“Our goal and our destiny is to be self-governing, but to be self-governing you have to have an economic engine and the economic engine that we have is the resources on the land; but having said that, we can’t abuse them,” says Chief Keith “Keeter” Corston, Chapleau Cree First Nation. “For Canada’s First Nations in general, it’s about doing it in a very respectful way, having as little environmental impact as possible and as small of a footprint as possible. It’s our territory, we will look after it, proponents will ask permission to do something on the land and if it’s culturally and environmentally friendly we will consider it.”
|Construction of the hydro facilities brought new jobs, revenue and reliable power to the surrounding communities, in addition to supporting the local economy.|
When Hydromega, a private sector developer, approached the communities in 2005, they initiated a dialogue and, most importantly, asked the First Nations how they could build the facility together. Some characteristics that made Hydromega an attractive partner to the First Nation communities were its willingness to cooperate, its culturally-sensitive approach, and the fact that it was a small company with a track record of openness, inclusiveness and community acceptance.
Chief Keith Corston explains, “They were very polite, showed the potential project plan, which was as environmentally friendly and respectful as possible. Most importantly, they were willing to adapt their project plans.”
One of the main requirements of the community was that they needed to have an ownership role in the assets because the multigenerational revenue stream generated would then be filtered back into the communities.
“Hydromega was not the only developer that the communities met with. It took time to find the right match/partner,” says Jason Batise, economic development and technical services advisor for the Wabun Tribal Council.
“Hydromega is a renewable energy company and for the last 25 years has remained one of the few private hydro companies in Quebec,” says Philip Lawee, director of Hydromega. “Once all partners agreed to the project, we submitted a proposal, which was reviewed by the MNR and stakeholder communities and the proposal was selected.”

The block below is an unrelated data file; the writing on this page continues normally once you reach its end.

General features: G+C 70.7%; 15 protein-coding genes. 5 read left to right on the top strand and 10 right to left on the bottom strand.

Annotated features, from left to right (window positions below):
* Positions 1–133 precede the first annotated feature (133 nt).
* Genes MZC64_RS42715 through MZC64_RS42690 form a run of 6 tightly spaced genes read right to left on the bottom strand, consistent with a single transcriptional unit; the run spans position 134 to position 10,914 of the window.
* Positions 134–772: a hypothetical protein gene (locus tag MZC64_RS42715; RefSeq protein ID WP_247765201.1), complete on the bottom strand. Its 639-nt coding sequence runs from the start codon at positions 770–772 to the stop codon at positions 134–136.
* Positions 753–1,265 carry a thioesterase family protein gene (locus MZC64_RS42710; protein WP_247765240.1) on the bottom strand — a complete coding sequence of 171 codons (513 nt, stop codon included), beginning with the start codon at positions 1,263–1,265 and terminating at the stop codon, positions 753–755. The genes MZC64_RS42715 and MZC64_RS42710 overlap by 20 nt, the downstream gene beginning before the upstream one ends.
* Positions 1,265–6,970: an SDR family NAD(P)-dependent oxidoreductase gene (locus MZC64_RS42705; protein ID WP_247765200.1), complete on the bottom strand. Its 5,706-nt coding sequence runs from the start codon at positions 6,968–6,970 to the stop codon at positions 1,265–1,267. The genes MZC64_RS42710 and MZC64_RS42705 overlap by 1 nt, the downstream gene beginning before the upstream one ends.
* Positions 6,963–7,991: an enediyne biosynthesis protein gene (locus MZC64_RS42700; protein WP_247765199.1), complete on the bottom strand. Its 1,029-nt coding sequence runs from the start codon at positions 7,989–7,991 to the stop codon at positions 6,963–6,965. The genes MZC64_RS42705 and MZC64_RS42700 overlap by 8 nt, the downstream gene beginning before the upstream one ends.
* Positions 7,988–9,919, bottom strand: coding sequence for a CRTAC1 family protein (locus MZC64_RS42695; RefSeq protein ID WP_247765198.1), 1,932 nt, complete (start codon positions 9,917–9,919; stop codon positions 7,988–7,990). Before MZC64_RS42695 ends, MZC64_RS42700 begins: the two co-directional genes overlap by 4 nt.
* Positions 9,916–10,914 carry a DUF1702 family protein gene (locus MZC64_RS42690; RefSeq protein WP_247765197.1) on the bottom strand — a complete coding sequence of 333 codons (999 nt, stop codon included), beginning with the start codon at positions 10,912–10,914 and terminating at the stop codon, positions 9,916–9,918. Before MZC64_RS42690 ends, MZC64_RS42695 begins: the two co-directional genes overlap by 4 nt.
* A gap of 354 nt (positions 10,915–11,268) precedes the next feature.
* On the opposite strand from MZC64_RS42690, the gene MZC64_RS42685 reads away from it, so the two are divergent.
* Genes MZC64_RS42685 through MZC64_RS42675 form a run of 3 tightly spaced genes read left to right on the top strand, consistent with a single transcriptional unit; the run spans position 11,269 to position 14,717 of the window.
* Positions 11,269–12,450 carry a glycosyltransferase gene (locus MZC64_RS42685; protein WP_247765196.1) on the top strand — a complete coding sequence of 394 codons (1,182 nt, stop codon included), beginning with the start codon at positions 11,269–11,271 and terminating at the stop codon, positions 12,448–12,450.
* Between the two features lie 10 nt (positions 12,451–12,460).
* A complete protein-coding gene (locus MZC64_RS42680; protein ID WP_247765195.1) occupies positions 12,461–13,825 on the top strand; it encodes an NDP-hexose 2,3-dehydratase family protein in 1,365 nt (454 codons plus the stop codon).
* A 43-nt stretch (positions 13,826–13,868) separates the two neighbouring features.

In September 2005, MNR awarded Hydromega the opportunity to develop waterpower facilities on the Kapuskasing River, and the company became the first applicant to be awarded the opportunity for waterpower development under the MNR site release process.
Through the environmental assessment and approvals process, the project evolved from two 10MW installations into four smaller hydro units with a total generating capacity of about 22MW. This resulted in an increase in power generating capability and a simultaneous reduction in the ecological affects upstream, as well as the elimination of a long bypass.
“Projects always evolve, you start them with a preliminary design, acquire more information in the field, start your environmental assessment, get your geotechnical information, then you improve your design – in this case to make four facilities instead of two,” says Stephan Boyer, project manager with Hydromega. “This also allowed us to reduce the size and height of the dam to make the projects have almost identical facilities. It also simplified the ownership of this particular project. Each community is a partner in its own facility: Brunswick House First Nation, Chapleau Ojibwe First Nation, Chapleau-Cree First Nation and the town of Kapuskasing.”
|The four facilities are located south of the town of Kapuskasing. Each has an identical design as seen above, with the powerhouse situated on the left bank of the river.|